“I’d love to see a point where (Roe vs. Wade) is irrelevant, and could be repealed because abortion is no longer necessary. But certainly in the short term, or even the long term, I would not support repeal of Roe vs. Wade, which would then force X number of women in America to (undergo) illegal and dangerous operations.” McCain said he would support legislation banning abortions in the third trimester.
Interview with the San Francisco Chronicle, Aug. 20, 1999.

“After a lot of study, a lot of consultation and a lot of prayer, I came up with a position that I believe there should be an exception for rape, incest or the life of a mother…(the issue) is one of the most difficult and agonizing issues that I think all of us face, because of our belief — yours and mine — that life begins at conception.”
Reported in the New York Times, Jan. 22, 2000.

“John McCain believes Roe v. Wade is a flawed decision that must be overturned, and as president he will nominate judges who understand that courts should not be in the business of legislating from the bench.”
McCain for President website, 2008.

How Do You Get Latino Votes? (the VERY unexpected part 3)

And, thanks to Hans, a reminder that some people know how to get it right!

Here’s an Obama ad produced for the Latino market/electorate.

p.s. Yes, I know Obama’s people didn’t directly produce this but, dammit, they are sure going to benefit from the talent his candidacy inspires!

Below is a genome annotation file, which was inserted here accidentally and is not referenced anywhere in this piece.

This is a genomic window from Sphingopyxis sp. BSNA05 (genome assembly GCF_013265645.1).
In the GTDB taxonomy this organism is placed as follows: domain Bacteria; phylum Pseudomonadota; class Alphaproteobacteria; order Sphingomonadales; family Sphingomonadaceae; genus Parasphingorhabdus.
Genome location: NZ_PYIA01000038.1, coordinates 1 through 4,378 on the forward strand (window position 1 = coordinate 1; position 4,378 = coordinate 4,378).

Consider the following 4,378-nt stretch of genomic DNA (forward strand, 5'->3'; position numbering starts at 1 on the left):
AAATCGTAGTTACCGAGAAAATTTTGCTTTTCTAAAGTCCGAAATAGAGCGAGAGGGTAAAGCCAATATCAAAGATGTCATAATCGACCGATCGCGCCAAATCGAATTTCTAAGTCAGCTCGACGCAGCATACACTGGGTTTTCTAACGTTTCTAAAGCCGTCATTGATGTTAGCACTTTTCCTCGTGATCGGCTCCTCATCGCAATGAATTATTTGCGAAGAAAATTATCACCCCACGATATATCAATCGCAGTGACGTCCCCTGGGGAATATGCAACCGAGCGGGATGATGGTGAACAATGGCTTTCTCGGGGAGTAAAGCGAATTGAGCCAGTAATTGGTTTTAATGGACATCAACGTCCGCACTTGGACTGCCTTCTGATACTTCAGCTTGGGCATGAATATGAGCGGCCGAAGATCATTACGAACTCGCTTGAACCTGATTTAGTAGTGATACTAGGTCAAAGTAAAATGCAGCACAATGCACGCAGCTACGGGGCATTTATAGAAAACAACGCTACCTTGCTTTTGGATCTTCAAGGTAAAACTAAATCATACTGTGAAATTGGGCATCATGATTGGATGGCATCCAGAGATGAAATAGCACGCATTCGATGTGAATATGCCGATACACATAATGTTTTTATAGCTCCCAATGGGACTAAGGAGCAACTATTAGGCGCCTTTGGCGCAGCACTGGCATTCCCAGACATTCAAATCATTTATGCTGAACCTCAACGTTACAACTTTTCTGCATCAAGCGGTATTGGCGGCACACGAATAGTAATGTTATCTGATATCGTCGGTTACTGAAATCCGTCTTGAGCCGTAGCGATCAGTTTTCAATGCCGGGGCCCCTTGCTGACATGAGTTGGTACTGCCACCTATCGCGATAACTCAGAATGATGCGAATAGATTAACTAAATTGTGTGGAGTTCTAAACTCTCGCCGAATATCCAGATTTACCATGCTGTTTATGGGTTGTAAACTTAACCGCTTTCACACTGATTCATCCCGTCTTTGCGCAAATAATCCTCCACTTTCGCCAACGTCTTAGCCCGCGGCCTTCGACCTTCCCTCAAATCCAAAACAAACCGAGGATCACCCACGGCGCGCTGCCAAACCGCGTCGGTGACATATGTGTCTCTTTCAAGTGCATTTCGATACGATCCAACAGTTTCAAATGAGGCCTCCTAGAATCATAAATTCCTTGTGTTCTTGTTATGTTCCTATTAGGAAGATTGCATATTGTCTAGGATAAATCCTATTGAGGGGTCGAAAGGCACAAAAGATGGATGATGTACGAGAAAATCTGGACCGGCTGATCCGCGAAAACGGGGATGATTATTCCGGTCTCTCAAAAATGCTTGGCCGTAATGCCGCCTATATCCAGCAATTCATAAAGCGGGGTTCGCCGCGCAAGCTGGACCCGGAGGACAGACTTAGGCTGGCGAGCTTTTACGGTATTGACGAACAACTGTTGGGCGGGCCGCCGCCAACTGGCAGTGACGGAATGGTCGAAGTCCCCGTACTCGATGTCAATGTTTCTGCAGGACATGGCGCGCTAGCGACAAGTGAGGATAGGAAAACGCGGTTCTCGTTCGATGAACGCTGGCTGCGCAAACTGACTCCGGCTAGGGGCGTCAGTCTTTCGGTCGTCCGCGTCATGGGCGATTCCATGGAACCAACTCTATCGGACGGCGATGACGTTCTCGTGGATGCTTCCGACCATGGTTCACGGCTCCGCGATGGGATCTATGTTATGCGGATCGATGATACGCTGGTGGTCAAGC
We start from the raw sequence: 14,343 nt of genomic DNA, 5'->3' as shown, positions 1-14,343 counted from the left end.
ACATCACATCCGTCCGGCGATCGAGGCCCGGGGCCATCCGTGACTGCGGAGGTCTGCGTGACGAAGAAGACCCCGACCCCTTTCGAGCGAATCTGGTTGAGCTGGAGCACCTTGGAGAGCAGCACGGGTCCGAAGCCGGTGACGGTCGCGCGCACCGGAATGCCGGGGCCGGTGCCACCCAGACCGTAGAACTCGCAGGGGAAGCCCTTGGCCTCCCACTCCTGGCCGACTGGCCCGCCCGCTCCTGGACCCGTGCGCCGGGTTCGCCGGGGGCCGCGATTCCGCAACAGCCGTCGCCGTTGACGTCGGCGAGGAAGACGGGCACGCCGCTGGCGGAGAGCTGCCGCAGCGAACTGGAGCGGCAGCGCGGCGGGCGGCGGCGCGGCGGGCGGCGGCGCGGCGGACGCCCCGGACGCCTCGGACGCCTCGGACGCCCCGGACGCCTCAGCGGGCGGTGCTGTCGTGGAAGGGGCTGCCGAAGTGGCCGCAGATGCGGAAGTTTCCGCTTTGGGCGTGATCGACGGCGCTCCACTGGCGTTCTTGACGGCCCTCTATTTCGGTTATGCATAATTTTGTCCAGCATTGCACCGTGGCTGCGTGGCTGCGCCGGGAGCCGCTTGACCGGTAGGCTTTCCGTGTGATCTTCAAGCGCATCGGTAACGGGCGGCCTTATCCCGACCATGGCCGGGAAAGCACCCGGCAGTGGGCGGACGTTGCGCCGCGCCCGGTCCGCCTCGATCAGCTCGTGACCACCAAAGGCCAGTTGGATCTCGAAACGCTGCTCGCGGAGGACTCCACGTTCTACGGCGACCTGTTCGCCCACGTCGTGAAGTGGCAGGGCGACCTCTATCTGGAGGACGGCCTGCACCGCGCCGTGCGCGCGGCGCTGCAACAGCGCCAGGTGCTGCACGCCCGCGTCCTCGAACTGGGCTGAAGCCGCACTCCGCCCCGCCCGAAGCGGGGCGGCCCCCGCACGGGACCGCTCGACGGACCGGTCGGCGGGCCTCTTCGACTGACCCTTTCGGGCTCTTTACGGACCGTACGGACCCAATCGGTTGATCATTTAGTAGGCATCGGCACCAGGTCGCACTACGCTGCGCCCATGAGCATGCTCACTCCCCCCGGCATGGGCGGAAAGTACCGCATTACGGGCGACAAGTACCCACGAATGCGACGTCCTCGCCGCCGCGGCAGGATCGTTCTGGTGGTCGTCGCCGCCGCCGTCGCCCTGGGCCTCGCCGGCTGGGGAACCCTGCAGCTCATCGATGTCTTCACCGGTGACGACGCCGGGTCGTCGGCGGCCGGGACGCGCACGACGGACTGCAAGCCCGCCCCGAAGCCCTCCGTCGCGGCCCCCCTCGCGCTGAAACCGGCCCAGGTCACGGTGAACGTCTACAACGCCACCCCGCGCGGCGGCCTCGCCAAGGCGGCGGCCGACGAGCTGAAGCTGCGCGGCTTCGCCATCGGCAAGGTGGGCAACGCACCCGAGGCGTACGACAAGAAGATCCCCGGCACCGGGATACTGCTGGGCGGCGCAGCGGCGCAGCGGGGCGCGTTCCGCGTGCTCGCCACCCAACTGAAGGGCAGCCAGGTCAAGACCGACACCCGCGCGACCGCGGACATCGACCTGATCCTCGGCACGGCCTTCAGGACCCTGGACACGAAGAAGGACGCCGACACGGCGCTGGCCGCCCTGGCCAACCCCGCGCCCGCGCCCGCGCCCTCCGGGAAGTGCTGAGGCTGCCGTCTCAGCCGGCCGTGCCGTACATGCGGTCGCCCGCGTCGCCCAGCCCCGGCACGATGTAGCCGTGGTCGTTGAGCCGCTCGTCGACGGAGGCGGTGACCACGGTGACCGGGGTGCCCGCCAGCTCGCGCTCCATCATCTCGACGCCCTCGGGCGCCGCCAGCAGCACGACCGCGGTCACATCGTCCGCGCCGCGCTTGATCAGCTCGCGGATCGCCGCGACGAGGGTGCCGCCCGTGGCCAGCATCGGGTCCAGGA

p.p.s. I KNOW!!  They even got the “hesitant Latina” Jessica Alba to appear as a Latina!!

How Do You Get Latino Votes? (unexpected part 2)

And if you’re not in 1960…

Yesterday I posted a link to a video of a commercial Jackie Kennedy (wife of John F. Kennedy) did for her husband’s campaign–a commercial done completely in Spanish.  The 1960 election is the first national election where either of the two major parties made any organized effort to garner Latino votes.  While it would have been nice if the presidential candidate could have done such a commercial themselves, it was important, meaningful, and successful of JFK’s people to choose his wife.

And then today I saw/heard this.  It is one of John McCain’s Spanish-language radio ads, his most recent to date.  In it, an announcer now does the job of the former first-lady-to-be, promising McCain is the answer to these economic bad times.  “When we are filling up the gas tank, we are not Republicans, Democrats or Independents. We are Hispanics…”

Hillary Clinton, not Feminism, is Defeated

As should be increasingly clear to most people by now, Hillary Clinton’s presidential bid is slowly coming to an end.